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Ernesto to Douse District and Surrounding Areas
Two to five inches of rain expected, strong winds

A. Camden Walker @ 11:00 AM

Ernesto makes landfall near wilmington midnight friday, courtesy NASATropical Depression Ernesto is likely to track close to the DC metro area today. Due to anticipated heavy rains, our area is under Flash Flood and Coastal Flood Watches. Strong winds are also possible and a Wind Advisory has been issued for noon to 10pm. Virginia and the District have issued a state of emergency. See further Washington Post coverage documenting the storm's landfall last night near Wilmington, NC.


Rain and wind. Rain has gradually increased in coverage and intensity from south to north across the region. Temperatures will hover in the upper-60s most of the day, under overcast skies.

Winds from the northeast have picked up along with the rain. They'll average 20-25mph through the daylight hours. Gusts could reach 45mph by late in the afternoon.

Both rain & wind will crescendo until 8pm, then decrease ever so slowly. After 2am tonight, rain will be less steady but will still fall in bursts.


Forecast Confidence: Medium-HighEnd In Sight! After sunrise, winds will subside a bit, but it will remain breezy. Isolated rain showers could still be tropical (thus heavy) in nature and difficult to dodge. The overcast may break during the afternoon hours. Look for a high around 76 degrees, with slight humidity in the air. Road travel should be relatively safe & easy as steady rain ends sometime during the morning.

The forecast for the rest of the holiday weekend continues below after Questions and Answers.

Questions and Answers

Who is most likely to see the heaviest rain? Friday's heaviest rain will stretch from southern Virginia through Washington, DC and areas just to the west. Overnight Friday and into Saturday, rain will slowly accumulate into the northern Blue Ridge mountains and central and western Pennsylvania.

Pictured: Area Rainfall Potential, by

What impacts can the area generally expect? Power outages cannot be ruled out, but should not be widespread. Winds could gust a few times above 40mph. Flooding risk is high if you live in a low lying area and had problems during our late-June deluge.

When it will start, and when it will it end? It will most likely start before dawn Friday in the southern suburbs, spreading into the northern suburbs around dawn, although there is some uncertainty with this timing due to the dry airmass overhead which may be tough to saturate. The rain should diminish overnight Friday into Saturday morning and will probably not be more than a 24 hour event, unless the storm unexpectedly slows.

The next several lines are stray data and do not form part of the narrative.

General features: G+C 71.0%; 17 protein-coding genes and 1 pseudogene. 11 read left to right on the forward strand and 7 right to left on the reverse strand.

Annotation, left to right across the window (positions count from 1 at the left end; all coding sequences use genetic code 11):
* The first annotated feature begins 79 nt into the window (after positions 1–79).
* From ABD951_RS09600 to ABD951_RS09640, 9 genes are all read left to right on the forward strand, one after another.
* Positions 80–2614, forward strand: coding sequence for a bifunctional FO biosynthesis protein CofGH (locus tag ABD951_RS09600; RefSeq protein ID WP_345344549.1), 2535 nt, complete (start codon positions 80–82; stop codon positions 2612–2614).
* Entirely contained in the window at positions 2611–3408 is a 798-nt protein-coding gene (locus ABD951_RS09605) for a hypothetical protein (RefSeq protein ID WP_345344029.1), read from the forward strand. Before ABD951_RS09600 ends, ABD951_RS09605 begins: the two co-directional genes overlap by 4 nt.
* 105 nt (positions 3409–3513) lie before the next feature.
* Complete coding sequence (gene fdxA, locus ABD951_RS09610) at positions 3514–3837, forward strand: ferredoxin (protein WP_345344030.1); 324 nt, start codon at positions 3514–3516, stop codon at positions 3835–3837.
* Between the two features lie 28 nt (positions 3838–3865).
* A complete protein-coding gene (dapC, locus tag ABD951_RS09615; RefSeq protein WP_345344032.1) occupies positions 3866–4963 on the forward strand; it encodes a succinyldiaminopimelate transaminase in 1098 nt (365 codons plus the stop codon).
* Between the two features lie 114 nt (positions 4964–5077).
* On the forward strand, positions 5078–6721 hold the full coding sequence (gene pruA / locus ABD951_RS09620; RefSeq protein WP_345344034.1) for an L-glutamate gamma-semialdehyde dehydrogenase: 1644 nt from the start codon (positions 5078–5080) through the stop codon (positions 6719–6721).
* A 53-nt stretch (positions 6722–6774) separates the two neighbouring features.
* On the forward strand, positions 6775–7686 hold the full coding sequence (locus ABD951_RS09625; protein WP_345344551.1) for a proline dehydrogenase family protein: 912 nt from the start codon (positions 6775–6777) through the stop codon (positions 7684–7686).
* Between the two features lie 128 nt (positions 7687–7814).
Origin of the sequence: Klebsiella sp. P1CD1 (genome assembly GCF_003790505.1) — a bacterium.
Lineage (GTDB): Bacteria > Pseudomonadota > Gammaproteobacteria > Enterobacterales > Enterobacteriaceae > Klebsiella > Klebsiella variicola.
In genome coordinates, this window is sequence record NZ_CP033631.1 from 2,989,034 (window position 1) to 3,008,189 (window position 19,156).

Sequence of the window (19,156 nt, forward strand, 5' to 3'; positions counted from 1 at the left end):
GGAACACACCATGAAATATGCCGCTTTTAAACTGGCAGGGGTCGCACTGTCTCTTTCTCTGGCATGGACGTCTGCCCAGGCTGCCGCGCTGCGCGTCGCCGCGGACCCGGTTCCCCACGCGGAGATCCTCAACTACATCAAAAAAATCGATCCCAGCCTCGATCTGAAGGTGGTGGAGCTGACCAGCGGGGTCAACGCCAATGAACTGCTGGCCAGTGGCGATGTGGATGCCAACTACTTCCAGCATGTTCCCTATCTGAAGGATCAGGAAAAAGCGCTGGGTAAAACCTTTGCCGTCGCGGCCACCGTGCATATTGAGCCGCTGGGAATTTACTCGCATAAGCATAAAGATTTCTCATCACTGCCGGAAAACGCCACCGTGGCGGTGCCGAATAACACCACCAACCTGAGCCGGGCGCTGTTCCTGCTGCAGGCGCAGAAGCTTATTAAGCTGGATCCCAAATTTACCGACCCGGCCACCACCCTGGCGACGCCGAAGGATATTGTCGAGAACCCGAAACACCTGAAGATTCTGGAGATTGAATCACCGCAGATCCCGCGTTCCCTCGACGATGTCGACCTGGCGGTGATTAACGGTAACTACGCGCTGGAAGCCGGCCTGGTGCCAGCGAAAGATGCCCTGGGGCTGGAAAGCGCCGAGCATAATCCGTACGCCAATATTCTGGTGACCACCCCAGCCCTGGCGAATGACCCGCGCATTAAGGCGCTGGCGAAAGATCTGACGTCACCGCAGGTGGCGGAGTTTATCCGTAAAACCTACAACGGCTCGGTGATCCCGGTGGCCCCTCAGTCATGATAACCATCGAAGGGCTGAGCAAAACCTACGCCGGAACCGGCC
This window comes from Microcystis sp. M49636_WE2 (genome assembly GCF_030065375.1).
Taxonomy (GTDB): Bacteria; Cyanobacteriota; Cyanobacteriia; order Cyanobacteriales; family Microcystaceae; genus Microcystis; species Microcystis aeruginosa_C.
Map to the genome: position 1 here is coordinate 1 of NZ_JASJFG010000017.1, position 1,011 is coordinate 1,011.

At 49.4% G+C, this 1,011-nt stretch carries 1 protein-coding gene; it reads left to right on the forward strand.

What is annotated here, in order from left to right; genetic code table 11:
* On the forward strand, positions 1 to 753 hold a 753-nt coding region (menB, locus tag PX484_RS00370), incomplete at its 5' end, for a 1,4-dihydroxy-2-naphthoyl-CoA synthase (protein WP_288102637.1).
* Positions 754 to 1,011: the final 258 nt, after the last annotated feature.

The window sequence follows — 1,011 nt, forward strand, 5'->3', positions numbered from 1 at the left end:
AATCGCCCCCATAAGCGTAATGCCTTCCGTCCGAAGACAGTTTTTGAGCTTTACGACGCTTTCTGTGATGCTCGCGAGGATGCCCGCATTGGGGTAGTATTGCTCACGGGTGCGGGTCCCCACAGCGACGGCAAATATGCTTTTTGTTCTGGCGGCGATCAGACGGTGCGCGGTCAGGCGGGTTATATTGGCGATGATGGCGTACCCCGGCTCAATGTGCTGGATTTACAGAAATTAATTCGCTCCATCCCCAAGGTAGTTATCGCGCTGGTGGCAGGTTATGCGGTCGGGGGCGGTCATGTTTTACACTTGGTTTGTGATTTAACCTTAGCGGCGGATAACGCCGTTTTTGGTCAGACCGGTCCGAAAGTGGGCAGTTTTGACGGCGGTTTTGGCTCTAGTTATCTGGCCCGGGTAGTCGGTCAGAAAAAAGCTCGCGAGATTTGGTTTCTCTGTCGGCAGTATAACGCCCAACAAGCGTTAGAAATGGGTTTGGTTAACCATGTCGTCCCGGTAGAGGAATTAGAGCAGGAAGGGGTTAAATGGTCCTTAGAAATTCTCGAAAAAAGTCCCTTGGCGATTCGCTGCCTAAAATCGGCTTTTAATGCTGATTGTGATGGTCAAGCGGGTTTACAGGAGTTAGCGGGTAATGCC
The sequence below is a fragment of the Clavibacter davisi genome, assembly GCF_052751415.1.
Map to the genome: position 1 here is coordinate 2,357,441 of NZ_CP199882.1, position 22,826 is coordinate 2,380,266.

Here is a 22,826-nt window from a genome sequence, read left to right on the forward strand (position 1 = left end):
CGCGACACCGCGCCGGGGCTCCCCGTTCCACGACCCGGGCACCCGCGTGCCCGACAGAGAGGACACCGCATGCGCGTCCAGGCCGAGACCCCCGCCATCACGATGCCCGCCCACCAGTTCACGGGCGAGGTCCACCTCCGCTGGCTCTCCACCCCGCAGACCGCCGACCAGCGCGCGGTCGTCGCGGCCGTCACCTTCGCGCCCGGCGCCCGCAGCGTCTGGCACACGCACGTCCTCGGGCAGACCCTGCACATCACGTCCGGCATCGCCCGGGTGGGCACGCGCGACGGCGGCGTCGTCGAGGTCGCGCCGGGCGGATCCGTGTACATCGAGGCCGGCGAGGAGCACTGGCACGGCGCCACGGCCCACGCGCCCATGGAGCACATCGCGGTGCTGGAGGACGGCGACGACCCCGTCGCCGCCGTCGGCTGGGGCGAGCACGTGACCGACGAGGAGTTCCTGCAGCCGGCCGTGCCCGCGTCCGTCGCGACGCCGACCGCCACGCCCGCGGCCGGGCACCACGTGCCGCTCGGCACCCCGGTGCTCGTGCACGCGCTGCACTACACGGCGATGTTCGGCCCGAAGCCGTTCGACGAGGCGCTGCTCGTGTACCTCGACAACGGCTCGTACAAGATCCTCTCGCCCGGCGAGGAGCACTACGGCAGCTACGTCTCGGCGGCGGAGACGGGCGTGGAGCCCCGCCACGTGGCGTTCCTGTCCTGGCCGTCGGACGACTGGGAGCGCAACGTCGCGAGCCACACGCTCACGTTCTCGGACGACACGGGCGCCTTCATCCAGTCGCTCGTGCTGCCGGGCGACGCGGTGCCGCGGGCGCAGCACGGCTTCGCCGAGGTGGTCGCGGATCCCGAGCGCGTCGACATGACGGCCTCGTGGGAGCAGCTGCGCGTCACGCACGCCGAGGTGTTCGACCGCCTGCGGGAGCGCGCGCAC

What is the severe thunderstorm threat? If Ernesto was a stronger system, there'd be a higher concern of severe thunderstorms including the potential for isolated, small tornadoes, but that threat is mostly well southeast of us.

What are the uncertainties? How could the forecast go wrong? Ernesto could slow down due to strong high pressure to our north (giving us that chill in the air, currently). This same high pressure system, with its typical clockwise flow (easterly from the Bay) could push Ernesto onto a more westerly track. Alternatively, if the storm was not impeded by the high, it could take more of an easterly track.

Possible scenarios different from our current forecast:
  • A SLOW TRACK JUST TO OUR WEST: The high slows but does not impede Ernesto's northward progress through the region. The Metro area sees more rain (5" or more) and more wind (gusts to 50mph within reach), with the rain lasting through a good part of Saturday.
  • A TRACK FAR TO THE WEST: If the high pressure area suppresses the storm and/or steers it further westward, where an upper level trough could pick it up, we would see less rain and wind (1" or less, perhaps) as the storm heads up the mountains.
  • A fast easterly track is also possible if the storm is not impeded by the high, and does not get "caught" by the trough to the west. In this scenario, the Metro Area might see only 1" or so of rain and winds would be reduced (but increased near the Bay/Beaches). We'd miss the brunt of the storm, and clear out faster.
What are local TV weather personalities predicting?
  • Doug Hill: General 3-6", more near the Bay.
  • Sue Palka: 3-6", more East of DC, less west.
  • Bob Ryan: 4-5" immediate area, 6"+ to the west, especially around the Blue Ridge; rain ends Saturday morning.
  • Topper Shutt: Did not mention amounts, but thinks rain may linger until Sunday morning given High Pressure block; predicts slow movement of storm remnants.

Sunday & LABOR DAY

Partial Sunshine. Near 80 with breaks in the clouds won't be horrible, all things considered. The end of your holiday weekend appears to be an improvement, as Ernesto tries to move out of the region and allow breezes to settle down. BBQs should stay greenlighted, especially if you head to the beach--sun should be brighter south & east of the Beltway!

You are welcome to leave comments, questions, and storm reports. Please use the comments link at the bottom of the top post on this page. meteorologists Jason Samenow, Josh Larson, Steve Scolnik and Dan Stillman contributed to this post.

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